Plants grow to a reasonable meter in container growing. Summer vacations outdoors help maintain the vigor of the plant.

    • Light: Partial sun
    • Water: Always keep the soil slightly moist
    • Color varieties: White

    Goldfish Plant (Nematanthus)

    Hanging Baskets

    Named for its beautiful orange flowers, Nematanthus is also known as Christmas holly due to its winter bloom.

    The goldfish plant is a small specimen that can adorn a small basket that hangs over the kitchen sink or in a sink. Plants grow well in low light or with north-facing windows.

    The goldfish plant is an epiphyte (aerial plant) that uses trees for support in its natural habitat. Try a thick orchid mix to keep the roots healthy.

    • Light: Low light
    • Water: Water thoroughly then allow the top layer of soil to dry
    • Color varieties: Orange, yellow with red edges

    Queen's Tears (Billbergia Nutans)

    Hanging Baskets

    Like other bromeliads, queen harrowing plants produce many shoots or buds that you can remove and replant to increase your collection.

    Although queen tears grow well in strong, low-light conditions, plants should have a few days to begin fall bud formation. Therefore, allowing the plant to perceive only natural light offers the best flowering results.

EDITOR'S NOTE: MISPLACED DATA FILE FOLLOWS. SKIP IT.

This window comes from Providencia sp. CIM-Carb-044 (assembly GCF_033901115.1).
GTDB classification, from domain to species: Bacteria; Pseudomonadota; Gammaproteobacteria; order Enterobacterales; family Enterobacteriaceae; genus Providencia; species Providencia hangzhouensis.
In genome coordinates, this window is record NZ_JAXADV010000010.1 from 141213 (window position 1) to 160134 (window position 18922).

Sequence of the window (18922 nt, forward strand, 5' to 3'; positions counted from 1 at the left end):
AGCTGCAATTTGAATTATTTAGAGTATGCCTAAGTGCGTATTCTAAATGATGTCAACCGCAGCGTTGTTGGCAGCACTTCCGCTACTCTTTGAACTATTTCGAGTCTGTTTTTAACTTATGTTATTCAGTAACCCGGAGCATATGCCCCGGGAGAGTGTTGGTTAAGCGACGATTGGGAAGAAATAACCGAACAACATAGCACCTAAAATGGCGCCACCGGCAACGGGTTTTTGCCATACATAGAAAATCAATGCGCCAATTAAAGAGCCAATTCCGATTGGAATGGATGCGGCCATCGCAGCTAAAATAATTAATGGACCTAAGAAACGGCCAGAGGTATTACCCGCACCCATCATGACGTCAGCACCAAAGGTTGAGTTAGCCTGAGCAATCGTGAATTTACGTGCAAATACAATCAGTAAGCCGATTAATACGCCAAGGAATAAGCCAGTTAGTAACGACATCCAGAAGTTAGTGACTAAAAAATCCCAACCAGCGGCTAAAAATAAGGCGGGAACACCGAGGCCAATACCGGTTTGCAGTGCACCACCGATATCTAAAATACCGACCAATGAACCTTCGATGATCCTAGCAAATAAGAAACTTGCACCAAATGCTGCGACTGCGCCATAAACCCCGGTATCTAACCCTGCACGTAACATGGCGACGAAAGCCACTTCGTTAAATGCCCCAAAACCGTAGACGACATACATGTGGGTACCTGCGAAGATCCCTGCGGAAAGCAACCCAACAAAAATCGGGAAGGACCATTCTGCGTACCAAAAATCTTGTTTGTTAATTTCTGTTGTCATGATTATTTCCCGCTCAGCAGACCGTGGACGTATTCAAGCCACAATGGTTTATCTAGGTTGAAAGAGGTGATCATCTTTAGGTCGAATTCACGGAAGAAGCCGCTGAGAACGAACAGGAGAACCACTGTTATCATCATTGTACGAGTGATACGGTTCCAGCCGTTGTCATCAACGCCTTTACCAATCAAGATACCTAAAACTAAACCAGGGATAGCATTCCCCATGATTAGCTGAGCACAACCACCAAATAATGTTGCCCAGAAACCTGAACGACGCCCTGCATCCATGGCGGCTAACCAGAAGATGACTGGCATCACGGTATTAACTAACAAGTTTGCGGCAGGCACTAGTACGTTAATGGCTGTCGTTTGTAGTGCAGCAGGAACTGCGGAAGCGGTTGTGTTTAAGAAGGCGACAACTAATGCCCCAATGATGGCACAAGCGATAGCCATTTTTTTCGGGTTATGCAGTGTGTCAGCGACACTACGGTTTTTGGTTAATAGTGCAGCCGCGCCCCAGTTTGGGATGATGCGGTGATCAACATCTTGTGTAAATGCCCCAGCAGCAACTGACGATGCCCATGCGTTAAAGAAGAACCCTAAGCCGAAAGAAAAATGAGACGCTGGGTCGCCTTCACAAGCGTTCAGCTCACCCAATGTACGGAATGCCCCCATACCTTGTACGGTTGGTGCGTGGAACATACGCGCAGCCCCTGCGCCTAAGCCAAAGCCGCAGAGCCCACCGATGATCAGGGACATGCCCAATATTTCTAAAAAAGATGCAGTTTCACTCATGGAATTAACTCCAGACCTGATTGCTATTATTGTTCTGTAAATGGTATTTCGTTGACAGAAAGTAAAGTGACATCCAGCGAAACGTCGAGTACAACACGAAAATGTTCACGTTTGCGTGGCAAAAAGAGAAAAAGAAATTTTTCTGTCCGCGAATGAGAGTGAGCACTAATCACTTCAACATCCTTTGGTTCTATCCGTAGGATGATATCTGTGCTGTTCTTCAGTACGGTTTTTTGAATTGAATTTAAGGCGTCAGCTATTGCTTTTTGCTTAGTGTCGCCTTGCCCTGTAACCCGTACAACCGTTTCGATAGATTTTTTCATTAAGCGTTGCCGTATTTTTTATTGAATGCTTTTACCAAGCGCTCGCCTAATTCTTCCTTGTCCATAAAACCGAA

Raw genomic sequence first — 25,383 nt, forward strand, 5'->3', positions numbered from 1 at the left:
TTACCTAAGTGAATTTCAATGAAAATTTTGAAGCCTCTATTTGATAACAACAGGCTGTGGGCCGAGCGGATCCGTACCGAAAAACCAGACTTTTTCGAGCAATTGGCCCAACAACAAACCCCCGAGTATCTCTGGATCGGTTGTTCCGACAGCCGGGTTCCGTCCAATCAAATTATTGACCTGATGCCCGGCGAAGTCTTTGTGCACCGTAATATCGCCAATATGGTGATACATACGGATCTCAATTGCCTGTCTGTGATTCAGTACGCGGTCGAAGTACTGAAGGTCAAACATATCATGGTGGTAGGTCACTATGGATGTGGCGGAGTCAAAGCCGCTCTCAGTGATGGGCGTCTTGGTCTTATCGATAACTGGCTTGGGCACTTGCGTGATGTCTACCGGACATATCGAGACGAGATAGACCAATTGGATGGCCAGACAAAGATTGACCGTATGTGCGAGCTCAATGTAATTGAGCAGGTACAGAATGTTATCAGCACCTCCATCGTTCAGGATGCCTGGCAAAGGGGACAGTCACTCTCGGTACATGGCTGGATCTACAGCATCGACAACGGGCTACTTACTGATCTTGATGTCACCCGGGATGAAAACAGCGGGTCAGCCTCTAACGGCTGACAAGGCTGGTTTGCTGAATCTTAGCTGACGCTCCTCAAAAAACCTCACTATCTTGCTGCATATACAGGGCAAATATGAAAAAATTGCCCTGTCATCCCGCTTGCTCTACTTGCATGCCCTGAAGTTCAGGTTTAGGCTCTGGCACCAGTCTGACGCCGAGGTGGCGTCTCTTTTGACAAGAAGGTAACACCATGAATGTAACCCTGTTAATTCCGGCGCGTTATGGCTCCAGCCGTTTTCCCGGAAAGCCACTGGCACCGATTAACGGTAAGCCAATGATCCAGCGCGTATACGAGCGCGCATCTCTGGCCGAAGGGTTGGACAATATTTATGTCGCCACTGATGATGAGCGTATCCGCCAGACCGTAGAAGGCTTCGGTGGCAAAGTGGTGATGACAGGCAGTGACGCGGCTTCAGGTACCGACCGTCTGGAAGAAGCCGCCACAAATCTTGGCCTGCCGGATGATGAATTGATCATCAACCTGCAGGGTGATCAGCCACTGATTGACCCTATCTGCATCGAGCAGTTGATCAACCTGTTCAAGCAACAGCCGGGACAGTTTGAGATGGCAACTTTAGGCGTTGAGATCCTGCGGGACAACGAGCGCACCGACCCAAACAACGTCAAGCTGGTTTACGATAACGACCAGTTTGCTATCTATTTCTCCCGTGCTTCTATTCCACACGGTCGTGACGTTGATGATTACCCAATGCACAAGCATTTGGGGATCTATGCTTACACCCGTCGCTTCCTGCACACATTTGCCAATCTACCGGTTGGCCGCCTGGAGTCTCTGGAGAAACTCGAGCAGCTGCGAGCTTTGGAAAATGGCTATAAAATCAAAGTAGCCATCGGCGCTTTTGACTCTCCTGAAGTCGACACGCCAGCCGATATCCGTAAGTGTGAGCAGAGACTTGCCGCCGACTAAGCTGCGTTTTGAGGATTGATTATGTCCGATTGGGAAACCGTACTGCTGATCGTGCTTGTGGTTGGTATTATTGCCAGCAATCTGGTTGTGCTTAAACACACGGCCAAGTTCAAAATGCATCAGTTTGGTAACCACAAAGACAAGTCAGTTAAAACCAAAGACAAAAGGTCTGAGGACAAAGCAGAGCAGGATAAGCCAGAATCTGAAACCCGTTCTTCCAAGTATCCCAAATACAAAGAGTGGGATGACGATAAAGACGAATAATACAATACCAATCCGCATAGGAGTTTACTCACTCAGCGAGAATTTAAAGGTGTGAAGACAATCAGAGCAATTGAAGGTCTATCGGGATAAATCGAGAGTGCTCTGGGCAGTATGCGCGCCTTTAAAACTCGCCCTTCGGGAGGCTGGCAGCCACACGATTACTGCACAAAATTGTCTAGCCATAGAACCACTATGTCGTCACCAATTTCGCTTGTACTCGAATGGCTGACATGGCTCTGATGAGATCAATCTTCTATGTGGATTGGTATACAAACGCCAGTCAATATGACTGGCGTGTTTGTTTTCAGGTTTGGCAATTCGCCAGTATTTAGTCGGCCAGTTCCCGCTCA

Queen's tears are colder tolerant than many houseplants and do great if temperatures exceed 40 degrees Fahrenheit.

    • Light: Bright indirect light
    • Water: Water the center of the rosette daily; water soil lightly; mist regularly
    • Color varieties: Pink, purple, yellow, or green

    Pitcher Plant (Sarracenia or Nepenthes)

    Hanging Baskets

    Pitcher plants from the hardy Sarracenia genus exhibit upright pitchers, but those of the tropical Nepenthes genus are intended for hanging baskets with their dangling pitchers.

    Tropical pitchers have very specific growth requirements but are easy to grow when these conditions are met: high light, no fertilizer, and constant moisture.

    Although pitcher plants are carnivorous, resist the urge to fill pitchers with flies and grasshoppers, which may rot.

    The occasional gnat is more than enough for an indoor pitcher plant.

    • Light: Needs vary from full to dappled sun depending on the variety
    • Water: Keep moist and well-drained
    • Color varieties: Purple, red, maroon, white, yellow, or pink with some multi-colored varieties

    Satin Pothos (Scindapsus Pictus Argyraeus)

    Pothos plants like the Scindapsus Pictus Argyraeus are so popular for beginners because they are classified as "no-kill" plants by some.

    Variegated leaves tumble over the sides of hanging baskets or cling to supports by aerial rootlets. The satin pothos likes low light and moist soil but will tolerate dry spells.

    • Light: Low light
    • Water: Moist to dry soil
    • Color varieties: Variegated foliage; small white flowers

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    Hanging Baskets